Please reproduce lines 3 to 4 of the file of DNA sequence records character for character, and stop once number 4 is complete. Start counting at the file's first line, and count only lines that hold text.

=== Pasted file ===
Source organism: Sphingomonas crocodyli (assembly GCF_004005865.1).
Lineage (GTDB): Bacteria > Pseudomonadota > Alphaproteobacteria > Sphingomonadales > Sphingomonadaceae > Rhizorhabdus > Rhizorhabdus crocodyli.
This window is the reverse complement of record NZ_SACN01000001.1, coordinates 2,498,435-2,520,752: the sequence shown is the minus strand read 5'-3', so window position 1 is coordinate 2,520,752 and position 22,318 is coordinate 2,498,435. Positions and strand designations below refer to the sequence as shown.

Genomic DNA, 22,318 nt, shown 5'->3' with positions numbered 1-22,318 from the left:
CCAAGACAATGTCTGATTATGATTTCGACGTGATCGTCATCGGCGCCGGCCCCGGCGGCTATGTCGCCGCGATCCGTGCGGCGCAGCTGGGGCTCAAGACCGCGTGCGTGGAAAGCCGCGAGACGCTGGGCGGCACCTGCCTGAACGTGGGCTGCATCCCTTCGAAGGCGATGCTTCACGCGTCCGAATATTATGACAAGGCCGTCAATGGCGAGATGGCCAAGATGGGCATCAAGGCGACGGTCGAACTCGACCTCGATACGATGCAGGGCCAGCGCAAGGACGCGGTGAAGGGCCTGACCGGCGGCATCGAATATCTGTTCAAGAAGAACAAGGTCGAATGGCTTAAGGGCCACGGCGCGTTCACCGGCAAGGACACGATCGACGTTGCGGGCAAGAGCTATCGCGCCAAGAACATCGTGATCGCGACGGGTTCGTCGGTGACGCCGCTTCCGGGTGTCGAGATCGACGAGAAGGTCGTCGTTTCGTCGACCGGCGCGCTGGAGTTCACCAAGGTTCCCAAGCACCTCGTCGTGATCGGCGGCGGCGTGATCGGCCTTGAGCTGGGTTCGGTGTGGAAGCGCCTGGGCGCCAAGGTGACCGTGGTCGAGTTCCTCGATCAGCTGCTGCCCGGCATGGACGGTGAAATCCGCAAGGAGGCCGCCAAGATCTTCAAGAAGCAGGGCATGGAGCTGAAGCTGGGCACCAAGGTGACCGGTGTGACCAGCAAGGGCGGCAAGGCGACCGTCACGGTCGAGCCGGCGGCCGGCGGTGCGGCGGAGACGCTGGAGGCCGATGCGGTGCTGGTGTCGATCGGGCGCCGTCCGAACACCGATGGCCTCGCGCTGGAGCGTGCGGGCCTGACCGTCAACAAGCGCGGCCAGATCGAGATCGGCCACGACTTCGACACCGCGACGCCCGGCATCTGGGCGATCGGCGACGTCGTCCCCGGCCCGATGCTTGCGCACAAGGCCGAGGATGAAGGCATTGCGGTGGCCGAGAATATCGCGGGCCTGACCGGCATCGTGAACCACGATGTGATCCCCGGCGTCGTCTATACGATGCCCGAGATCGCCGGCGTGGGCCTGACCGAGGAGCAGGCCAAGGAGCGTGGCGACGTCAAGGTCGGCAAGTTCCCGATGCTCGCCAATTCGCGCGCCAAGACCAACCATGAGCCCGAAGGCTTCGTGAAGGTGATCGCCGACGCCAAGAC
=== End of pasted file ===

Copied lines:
This window is the reverse complement of record NZ_SACN01000001.1, coordinates 2,498,435-2,520,752: the sequence shown is the minus strand read 5'-3', so window position 1 is coordinate 2,520,752 and position 22,318 is coordinate 2,498,435. Positions and strand designations below refer to the sequence as shown.

Genomic DNA, 22,318 nt, shown 5'->3' with positions numbered 1-22,318 from the left: